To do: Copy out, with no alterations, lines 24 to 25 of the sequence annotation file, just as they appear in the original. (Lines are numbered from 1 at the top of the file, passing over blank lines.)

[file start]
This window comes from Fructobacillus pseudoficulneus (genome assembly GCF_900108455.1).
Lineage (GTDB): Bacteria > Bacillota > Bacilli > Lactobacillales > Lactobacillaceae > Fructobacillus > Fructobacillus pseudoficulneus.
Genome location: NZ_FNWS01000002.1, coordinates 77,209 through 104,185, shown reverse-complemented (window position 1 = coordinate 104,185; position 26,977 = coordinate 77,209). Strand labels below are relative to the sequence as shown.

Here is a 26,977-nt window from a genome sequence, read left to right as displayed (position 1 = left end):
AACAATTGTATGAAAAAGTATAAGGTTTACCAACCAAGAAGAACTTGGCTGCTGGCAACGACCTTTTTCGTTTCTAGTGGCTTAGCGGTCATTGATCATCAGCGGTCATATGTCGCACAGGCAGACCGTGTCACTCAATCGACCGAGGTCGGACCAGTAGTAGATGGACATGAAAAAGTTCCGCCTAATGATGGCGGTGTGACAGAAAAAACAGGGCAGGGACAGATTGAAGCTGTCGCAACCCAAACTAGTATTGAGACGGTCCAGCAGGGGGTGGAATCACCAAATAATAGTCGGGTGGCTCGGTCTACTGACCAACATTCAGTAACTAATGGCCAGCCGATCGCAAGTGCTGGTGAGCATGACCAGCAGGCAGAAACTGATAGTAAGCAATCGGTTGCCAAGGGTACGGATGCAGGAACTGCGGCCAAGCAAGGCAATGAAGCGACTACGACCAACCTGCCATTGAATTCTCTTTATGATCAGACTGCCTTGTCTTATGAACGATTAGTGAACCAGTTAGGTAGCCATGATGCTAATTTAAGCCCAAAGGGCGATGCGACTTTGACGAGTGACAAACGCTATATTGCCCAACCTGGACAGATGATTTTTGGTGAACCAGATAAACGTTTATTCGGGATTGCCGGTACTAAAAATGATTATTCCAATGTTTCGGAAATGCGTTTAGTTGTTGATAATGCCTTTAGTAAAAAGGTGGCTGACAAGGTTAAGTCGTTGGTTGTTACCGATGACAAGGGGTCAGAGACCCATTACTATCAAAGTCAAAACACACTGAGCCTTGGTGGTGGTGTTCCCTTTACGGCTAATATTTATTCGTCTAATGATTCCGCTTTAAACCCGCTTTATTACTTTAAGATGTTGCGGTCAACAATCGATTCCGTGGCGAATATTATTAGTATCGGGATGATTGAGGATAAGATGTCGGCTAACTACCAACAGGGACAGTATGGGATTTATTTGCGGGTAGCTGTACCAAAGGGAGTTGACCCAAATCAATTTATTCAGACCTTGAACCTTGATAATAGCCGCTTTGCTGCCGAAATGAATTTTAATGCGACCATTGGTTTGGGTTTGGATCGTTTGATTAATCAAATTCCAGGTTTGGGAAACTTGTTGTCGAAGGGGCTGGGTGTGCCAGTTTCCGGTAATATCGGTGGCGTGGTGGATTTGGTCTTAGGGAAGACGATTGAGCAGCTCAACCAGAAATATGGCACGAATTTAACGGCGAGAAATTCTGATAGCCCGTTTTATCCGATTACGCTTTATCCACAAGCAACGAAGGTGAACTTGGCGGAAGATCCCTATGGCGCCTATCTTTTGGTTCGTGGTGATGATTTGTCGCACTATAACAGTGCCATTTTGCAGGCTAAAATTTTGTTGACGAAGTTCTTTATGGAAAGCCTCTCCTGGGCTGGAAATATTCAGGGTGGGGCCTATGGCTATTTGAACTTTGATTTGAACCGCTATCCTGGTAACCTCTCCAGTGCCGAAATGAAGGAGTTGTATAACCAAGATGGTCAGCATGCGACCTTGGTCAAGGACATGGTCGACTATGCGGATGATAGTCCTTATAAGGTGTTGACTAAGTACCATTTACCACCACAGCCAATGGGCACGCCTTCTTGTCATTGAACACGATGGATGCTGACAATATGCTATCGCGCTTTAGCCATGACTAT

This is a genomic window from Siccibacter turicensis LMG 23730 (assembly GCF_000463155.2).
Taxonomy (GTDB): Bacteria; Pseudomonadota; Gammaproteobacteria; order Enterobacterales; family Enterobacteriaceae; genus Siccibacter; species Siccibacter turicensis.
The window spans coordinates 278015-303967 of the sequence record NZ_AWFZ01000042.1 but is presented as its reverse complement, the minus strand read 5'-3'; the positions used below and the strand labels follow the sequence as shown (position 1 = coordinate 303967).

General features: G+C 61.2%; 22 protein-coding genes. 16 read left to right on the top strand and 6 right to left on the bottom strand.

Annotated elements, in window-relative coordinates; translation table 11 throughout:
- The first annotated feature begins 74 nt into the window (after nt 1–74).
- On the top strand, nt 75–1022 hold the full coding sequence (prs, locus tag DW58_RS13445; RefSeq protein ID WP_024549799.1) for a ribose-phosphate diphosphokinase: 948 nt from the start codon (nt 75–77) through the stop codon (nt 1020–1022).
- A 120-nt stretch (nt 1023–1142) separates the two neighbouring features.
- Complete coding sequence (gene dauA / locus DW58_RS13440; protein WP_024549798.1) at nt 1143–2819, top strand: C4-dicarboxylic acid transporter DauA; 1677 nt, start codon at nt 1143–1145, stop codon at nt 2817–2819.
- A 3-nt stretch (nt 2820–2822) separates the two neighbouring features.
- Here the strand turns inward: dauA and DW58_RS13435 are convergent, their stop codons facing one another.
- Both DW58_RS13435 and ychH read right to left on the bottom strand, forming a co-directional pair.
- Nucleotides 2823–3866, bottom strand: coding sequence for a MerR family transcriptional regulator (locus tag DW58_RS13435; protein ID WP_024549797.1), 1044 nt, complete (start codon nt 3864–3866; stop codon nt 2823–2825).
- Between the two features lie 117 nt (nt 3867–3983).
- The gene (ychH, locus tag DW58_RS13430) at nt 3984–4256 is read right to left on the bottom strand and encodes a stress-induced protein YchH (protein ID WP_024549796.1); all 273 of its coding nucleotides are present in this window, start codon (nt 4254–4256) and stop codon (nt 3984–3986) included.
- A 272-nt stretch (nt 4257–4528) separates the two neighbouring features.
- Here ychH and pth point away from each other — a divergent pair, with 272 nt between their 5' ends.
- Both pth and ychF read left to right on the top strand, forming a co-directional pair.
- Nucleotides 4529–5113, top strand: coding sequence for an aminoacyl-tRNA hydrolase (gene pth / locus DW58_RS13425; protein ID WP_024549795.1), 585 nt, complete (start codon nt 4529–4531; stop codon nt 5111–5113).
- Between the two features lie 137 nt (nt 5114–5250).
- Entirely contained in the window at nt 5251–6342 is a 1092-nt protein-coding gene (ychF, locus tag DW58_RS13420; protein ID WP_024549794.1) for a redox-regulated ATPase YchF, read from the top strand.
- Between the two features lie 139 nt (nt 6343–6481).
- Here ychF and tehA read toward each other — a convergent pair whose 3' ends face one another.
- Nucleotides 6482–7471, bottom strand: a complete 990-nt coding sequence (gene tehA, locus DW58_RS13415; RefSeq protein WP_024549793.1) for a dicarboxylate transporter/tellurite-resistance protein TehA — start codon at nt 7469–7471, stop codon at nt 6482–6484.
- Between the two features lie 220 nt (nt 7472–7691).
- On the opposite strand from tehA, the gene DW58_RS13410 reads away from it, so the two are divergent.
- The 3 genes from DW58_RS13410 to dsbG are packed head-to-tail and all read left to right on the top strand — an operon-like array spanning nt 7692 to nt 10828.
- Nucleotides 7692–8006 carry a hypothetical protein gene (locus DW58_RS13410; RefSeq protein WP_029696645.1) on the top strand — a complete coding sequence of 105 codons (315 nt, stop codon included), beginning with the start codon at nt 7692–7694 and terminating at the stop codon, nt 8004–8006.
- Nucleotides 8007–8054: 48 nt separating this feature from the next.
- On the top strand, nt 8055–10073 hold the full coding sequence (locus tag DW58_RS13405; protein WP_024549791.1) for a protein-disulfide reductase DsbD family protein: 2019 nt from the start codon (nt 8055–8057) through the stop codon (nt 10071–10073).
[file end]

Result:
- Nucleotides 4529–5113, top strand: coding sequence for an aminoacyl-tRNA hydrolase (gene pth / locus DW58_RS13425; protein ID WP_024549795.1), 585 nt, complete (start codon nt 4529–4531; stop codon nt 5111–5113).
- Between the two features lie 137 nt (nt 5114–5250).